I truly love this statement by a friend of a friend on FB. (Text included below, too.)
I feel that it is a very gracious open hand, with true understanding and empathy for a certain kind of oblivious white person who is only starting to realize that they have been oblivious. And specifically for Southern people, by a Southern person.
I also love the phrase “start imperfectly” and will be adding it to my personal collection of major life mottoes.
I offer one caveat, though. Her statement of “donate to ACLU and NAACP,” is very broad and could be a misstep. Everyone should try to direct their donations to on-the-ground organizations that are in urgent need, to create immediate action and benefit. Smaller orgs appreciate every dime, no gift too small! The national chapters of ACLU and NAACP are actually very well-funded right now. This list is specific to Charlottesville, which is still valid, but it can also serve as an example for people who want to start imperfectly in other communities or closer to home. Look for local chapters rather than umbrella orgs, use Charity Navigator for additional guidance, or ask a friendly neighborhood POC for recommendations. 🙂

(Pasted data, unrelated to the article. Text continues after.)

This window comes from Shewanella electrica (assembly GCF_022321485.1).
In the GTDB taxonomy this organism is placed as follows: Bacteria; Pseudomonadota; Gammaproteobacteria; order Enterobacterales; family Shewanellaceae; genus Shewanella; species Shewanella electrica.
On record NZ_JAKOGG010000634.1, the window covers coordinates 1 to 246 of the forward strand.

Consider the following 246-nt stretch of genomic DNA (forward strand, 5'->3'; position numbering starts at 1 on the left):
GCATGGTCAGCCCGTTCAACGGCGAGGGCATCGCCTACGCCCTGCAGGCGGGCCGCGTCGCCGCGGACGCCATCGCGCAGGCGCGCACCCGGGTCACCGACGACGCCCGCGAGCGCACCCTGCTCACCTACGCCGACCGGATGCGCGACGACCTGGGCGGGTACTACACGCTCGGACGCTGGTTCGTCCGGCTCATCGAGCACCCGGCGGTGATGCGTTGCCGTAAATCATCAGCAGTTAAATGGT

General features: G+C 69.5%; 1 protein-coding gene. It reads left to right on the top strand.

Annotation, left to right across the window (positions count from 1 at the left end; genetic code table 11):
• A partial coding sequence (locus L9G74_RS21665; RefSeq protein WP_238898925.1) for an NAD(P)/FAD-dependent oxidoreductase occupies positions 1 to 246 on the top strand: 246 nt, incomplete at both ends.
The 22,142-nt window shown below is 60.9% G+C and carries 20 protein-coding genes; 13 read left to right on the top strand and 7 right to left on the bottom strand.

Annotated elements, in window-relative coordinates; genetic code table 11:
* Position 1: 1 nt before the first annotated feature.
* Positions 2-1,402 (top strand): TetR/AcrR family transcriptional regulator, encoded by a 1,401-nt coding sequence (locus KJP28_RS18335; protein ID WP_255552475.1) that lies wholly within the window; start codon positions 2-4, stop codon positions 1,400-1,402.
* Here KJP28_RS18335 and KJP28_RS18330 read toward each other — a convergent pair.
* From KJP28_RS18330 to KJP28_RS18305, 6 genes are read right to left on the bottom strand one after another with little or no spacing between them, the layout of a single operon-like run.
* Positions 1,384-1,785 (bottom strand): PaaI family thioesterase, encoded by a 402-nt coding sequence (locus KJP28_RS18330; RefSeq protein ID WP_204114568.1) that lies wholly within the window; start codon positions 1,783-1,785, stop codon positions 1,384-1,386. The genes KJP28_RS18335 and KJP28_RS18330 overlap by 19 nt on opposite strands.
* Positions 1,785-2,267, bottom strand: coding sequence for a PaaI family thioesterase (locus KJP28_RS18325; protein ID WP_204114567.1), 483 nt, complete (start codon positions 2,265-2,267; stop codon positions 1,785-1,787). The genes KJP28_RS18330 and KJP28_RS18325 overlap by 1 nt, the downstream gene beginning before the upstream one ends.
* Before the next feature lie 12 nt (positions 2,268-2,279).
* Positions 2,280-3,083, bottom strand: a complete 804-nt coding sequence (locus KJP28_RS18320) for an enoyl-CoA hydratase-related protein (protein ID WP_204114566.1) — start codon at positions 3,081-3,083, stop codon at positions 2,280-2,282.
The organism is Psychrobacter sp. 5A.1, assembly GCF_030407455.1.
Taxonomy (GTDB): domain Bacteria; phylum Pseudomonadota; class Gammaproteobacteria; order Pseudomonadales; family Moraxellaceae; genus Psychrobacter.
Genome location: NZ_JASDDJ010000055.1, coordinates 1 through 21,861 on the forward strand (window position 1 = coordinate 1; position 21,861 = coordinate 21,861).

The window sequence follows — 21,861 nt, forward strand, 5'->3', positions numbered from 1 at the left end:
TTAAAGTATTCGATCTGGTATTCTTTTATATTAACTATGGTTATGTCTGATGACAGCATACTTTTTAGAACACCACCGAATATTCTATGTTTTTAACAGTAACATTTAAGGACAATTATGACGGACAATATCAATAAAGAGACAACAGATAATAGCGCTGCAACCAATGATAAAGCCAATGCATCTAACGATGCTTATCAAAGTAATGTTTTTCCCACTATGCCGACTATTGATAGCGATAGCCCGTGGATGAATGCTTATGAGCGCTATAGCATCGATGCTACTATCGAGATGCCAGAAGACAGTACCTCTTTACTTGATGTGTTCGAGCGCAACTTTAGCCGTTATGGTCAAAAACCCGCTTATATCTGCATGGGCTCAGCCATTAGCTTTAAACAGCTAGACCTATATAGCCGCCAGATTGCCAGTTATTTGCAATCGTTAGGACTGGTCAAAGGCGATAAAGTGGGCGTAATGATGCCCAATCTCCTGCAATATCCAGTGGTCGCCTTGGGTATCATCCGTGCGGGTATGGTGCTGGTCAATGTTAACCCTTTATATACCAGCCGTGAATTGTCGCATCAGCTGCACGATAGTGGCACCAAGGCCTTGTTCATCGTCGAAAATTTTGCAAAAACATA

I’m taking time out from my regularly scheduled facecrack fast & grief to bring you this: real talk from a country grown white southern belle: Contrary to what “elite snowflakes” might make you feel, you don’t have to do this “perfect”. You don’t have to eradicate all the little crevices of bigotry to speak up and pull a chair to the table. You don’t have to forsake your southern heritage or give up nascar to do a better job of being a neighbor. You just have to start. I didn’t know words in my vocab were racial slurs. I didn’t realize that I stereotyped folks or that I had some special beliefs that were as backdated as a hand-wringing washtub. I didn’t know I blundered my way through making friends and becoming and ally, and let me tell you, the minority folks I said some cringe-worthy things too didn’t correct me. It was my white friends that gently informed me what I was saying, what it meant, or how people hadn’t used those terms since 1954. Thank you for your kindness. It was important. You don’t have to start perfect. You just have to start. To all my family and friends who laughed at me and scoffed at me when I was devastated that Trump won the presidency. You asked me what I was “afraid of.” I said, that me & mine would be hurt by this. That it allowed hatred, bigotry and folks to think it was ok to bring out their shittiest impulses and thoughts and hurl them at others. I’m worried about basic things like affordable healthcare too. You said, “It won’t happen.” You said, “I’ll stand in front of you.” Here’s your chance. Stand up. Speak out. Call your Representatives & Senators. Shit, say you’re sorry this is uglier than you bargained for: Grandparents not being able to get into the country to see their grandkids, soldiers that have fought for us being deported, trans folks threatened with exile from our military that they bravely give their life to join, healthcare being threatened for everyone, people being attacked and mowed down in the street by white supremacists… when exactly were you going to stand in front of us? I’m not asking you to wear a pink pussy hat and give up Sunday’s target practice. I’m asking you to stop turning away from those things that make you a little uncomfortable. I’m asking you to start. I loved the confederate flag too before I realized that the love of it meant the right to own and enslave folks to most. It doesn’t matter that it doesn’t mean that to you. It means it to most. When you learn your symbol isn’t what you thought it was, you put it away. You use some of those fine manners that our grandmama’s taught us to make everyone safe, not just the white folks comfortable. You don’t have to do this perfectly. You just truly have to start. Donate to the ACLU. Donate to the NAACP. Call your representatives, tell them who you are and tell them you don’t condone this (see above) ask them to do something about it. Smile at folks. I’m dead serious. Smile at folks that look different from you. Say it out loud on facecrack: I believe in freedom, equal rights & safety for everyone. Next month try: Black Lives Matter. Take down your confederate flag paraphernalia, in your own home. Put it away. Put a sticky note on it: “It isn’t what I thought it was.” Build a better South. This is how you start. Start now. Start imperfectly.